Moreover as United Nations registered refugees it was more likely than not that the United Nations office in Johannesburg could have given them travel documents to enable them travel to Namibia but they chose to have recourse to the criminal subterfuge of assuming false identities and acquiring dud passports. By so doing they were putting at stake their hard won refugee statuses because not only did they choose to travel as criminals (false names and fake passports) but their assignment was also fraught with the danger of being caught as smugglers of transformers and/or infringing the immigration laws of Namibia. The question is whether it was worth undertaking the risk-riddled journey for a paltry reward of very much less than US$ 1,000.00. That the reward was indeed less than US$ 1,000.00 was acknowledged by the first appellant when he said the following under cross-examination:

Question “ I put it to you that Clifford, or let me ask you this one. What would you have done if you found out that there was cocaine in those transformers before you boarded the bus?”

Answer – “If I had discovered, if I had a slight knowledge of that what was there was cocaine I could have abandoned the whole thing and then go back and give the balance of the money to the owner.” (emphasis supplied).

Quite clearly therefore the mean reward said to have been promised by Clifford was not, in my view worth the risk. On the other hand if one takes into account the street value of cocaine, namely 8 million Namibian Dollars, then it can be concluded that who ever might have participated in successfully importing the cocaine to the Republic of South Africa and in disposing of it there by sale would have expected really substantial financial gain. It is therefore easy to see why the appellants decided to throw caution to the wind and embark on what was a perilous journey.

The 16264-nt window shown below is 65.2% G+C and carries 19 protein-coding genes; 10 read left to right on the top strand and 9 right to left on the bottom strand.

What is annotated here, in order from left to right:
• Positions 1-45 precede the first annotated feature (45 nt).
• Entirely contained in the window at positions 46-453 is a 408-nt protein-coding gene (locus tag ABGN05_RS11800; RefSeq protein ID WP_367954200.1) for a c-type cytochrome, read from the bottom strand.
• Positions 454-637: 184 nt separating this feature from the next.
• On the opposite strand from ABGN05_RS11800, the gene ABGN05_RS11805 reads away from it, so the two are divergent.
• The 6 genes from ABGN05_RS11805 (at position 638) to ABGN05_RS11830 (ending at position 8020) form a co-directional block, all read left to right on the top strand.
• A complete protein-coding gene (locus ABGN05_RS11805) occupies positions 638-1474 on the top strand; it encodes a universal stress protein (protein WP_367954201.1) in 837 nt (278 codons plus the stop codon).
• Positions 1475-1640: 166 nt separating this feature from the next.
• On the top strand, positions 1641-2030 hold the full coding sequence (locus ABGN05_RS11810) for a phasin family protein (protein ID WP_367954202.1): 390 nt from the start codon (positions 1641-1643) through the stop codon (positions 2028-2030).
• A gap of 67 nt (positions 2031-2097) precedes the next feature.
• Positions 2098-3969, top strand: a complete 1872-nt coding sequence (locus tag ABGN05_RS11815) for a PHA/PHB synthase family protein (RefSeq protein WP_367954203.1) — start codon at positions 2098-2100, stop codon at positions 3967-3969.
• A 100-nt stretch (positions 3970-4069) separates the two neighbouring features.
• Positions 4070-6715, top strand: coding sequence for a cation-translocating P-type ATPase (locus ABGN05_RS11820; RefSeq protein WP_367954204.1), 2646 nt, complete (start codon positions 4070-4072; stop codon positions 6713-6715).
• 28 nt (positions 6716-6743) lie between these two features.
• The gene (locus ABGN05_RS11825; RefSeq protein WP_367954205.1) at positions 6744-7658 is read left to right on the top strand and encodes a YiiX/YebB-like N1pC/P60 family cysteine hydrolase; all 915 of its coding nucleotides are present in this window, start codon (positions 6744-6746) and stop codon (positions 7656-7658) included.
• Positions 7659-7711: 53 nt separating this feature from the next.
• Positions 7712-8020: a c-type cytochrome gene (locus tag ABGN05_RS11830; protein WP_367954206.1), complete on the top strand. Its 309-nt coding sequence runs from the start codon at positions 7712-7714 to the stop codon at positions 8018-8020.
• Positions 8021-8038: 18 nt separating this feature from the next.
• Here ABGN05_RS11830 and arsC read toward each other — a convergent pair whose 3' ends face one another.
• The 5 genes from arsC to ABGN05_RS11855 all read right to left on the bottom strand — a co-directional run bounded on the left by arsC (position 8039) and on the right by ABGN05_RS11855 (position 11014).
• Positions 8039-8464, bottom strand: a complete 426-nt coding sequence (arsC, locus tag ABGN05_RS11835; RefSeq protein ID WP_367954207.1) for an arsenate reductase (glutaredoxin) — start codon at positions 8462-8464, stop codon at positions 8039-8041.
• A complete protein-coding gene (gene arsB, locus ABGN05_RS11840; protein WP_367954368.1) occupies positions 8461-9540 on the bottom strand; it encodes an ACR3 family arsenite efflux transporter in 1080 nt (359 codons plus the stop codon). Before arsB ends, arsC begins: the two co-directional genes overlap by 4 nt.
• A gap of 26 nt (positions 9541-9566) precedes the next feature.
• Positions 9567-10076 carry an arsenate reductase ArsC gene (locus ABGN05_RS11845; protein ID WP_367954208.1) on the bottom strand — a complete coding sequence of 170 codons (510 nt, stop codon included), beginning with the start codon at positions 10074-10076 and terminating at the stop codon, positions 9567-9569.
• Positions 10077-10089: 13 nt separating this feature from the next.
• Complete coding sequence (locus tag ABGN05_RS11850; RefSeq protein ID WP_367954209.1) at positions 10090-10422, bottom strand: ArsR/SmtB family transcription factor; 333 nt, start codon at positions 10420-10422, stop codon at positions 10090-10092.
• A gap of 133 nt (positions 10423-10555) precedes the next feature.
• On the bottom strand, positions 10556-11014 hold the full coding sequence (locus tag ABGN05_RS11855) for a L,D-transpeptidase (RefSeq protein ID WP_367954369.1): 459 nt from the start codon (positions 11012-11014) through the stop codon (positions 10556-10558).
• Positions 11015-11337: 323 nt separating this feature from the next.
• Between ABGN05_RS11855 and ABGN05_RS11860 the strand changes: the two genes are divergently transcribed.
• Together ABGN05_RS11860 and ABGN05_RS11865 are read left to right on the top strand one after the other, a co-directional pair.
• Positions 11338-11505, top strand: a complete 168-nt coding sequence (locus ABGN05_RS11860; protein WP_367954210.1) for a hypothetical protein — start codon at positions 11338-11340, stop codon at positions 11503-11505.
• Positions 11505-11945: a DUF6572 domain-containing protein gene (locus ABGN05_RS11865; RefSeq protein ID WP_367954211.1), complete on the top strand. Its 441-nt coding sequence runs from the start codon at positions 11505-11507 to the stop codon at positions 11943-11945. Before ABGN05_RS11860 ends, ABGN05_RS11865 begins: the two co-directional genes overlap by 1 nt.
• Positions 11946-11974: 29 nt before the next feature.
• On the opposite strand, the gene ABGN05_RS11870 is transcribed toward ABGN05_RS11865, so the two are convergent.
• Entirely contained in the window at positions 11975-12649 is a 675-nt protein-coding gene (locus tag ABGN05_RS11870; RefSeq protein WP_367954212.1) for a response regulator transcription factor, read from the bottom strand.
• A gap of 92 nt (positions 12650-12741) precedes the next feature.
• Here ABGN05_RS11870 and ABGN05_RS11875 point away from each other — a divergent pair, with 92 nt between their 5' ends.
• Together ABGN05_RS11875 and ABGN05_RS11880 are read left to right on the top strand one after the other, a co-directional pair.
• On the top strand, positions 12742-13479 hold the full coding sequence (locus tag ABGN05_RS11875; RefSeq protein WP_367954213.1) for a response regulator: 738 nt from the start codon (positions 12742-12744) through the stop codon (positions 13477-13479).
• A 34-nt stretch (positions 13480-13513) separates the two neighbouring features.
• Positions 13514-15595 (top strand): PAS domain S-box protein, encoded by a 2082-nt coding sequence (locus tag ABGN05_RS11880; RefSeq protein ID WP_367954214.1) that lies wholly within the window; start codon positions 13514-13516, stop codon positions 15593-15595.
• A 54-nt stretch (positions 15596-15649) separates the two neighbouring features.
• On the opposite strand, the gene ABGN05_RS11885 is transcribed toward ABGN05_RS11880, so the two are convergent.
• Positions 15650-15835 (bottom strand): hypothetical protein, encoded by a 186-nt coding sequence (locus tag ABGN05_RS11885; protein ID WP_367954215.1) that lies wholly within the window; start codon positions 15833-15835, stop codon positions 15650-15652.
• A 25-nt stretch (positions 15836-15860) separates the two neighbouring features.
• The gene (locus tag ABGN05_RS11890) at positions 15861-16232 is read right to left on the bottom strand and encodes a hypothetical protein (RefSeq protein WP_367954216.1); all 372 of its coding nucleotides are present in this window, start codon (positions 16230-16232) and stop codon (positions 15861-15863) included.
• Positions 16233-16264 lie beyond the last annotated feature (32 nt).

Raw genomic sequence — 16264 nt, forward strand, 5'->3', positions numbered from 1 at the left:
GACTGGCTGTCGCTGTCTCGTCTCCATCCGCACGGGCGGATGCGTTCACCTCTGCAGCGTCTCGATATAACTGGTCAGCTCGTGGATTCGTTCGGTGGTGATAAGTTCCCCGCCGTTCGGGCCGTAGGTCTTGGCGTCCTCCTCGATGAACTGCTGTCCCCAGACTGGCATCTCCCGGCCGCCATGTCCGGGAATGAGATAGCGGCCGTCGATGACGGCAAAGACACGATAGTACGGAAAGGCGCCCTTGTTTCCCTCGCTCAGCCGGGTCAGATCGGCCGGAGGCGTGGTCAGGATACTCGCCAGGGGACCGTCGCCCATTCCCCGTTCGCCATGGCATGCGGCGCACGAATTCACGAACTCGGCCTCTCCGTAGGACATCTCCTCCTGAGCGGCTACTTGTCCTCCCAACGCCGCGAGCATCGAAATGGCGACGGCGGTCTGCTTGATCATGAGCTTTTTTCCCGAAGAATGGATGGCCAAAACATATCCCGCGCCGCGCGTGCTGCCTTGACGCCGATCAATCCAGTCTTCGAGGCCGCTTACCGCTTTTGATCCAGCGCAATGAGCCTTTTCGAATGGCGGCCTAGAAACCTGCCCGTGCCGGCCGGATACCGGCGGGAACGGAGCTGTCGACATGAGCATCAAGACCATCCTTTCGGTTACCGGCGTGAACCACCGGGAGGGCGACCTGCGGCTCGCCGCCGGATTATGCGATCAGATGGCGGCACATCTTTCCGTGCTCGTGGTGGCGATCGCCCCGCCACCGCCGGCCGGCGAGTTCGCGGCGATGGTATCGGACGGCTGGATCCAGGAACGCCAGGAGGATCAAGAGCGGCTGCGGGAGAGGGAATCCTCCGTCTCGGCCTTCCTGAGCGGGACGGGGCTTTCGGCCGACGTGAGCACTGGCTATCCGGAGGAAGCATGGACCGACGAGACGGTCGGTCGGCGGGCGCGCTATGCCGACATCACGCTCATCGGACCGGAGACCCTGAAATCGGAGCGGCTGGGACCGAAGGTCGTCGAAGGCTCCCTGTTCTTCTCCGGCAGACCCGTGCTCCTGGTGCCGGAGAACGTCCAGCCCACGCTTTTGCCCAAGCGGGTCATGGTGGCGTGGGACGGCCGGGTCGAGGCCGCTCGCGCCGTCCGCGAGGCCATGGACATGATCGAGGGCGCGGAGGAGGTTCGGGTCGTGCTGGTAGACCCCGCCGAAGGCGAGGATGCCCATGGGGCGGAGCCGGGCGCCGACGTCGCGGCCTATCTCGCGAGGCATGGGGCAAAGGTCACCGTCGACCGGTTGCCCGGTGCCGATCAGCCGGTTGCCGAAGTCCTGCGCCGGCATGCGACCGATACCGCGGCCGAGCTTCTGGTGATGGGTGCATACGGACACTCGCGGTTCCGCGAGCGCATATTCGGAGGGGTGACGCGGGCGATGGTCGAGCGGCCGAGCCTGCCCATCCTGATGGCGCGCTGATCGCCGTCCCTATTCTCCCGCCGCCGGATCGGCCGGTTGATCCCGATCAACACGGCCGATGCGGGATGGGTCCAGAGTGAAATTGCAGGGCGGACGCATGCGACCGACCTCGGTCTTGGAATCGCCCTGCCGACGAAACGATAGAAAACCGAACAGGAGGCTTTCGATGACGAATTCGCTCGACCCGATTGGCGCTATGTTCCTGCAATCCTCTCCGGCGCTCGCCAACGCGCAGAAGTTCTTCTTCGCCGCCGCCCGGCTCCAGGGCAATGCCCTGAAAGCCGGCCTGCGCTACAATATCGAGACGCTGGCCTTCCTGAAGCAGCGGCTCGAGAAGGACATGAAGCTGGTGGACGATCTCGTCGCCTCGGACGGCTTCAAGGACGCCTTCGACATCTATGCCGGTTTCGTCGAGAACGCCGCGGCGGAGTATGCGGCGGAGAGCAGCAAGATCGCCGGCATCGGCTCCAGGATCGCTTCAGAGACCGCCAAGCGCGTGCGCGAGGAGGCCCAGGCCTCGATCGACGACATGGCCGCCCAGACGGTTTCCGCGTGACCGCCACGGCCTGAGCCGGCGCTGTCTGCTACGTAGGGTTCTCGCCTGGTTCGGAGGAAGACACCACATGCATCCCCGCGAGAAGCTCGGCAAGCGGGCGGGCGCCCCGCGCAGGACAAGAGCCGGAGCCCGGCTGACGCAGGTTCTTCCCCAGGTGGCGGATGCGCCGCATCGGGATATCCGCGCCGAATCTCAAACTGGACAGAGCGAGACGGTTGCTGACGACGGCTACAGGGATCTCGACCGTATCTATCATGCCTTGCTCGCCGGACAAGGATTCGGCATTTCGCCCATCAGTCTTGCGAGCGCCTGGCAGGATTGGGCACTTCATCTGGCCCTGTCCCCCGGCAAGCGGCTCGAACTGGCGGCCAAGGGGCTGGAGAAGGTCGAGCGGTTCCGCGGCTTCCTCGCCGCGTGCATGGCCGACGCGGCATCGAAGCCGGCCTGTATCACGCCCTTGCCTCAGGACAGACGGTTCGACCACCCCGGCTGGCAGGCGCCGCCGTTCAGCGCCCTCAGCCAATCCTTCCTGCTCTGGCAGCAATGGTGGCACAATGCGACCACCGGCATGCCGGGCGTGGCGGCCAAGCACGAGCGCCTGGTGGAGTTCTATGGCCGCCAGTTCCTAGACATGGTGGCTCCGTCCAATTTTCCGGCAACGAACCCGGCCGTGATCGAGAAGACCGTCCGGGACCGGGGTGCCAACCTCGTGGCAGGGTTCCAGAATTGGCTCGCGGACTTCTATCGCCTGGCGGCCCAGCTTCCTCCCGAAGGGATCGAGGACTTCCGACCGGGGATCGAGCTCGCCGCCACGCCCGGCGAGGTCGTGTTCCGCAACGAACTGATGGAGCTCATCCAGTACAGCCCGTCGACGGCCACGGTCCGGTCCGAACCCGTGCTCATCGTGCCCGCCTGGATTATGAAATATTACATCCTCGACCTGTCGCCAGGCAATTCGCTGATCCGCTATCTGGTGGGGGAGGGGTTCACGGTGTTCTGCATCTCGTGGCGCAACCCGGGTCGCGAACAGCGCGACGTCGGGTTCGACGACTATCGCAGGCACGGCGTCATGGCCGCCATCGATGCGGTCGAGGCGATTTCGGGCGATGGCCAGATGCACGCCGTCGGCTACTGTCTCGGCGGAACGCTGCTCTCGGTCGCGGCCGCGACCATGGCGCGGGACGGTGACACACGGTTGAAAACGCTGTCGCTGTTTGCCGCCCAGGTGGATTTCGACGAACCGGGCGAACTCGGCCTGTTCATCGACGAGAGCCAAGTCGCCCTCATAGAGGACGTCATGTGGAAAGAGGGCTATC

This in my view is a classic case which fits the dictum of Denning, J, as he then was, in MILLER v MINISTER OF PENSIONS (1947) 2 ALL ER 372 at page 373 –

“Proof beyond reasonable doubt does not mean proof beyond the shadow of a doubt. The law would fail to protect the community if it admitted fanciful possibilities to deflect the course of justice. If the evidence is so strong against a man as to leave only a remote possibility in his favour it can be dismissed with the sentence ‘of course it is possible, but not in the least probable,’ the case is proved beyond reasonable doubt …...”

In the present case it has been proved incontrovertibly that the appellants were found in possession of cocaine which was being trafficked from the Republic of Namibia to the Republic of South Africa. Prima facie the evidence against them was so strong, taking the circumstances already analysed hereinbefore into account, that it left a remote possibility that they were innocent handlers of cocaine. The yarn they spun to explain how they came into possession of it can indeed be dismissed with the sentence “of course it is possible, but not in the least probable.” Even if they had no first hand knowledge that they were transporting cocaine, in the sense that they never saw it, the inference that they had constructive knowledge of it is, on the totality of the evidence against them, irresistible. I would therefore uphold the conviction of both of them as charged on the main count and dismiss their appeals.



I agree



I agree




INSTRUCTED BY: H. Barnard and Partners


INSTRUCTED BY: The Prosecutor-General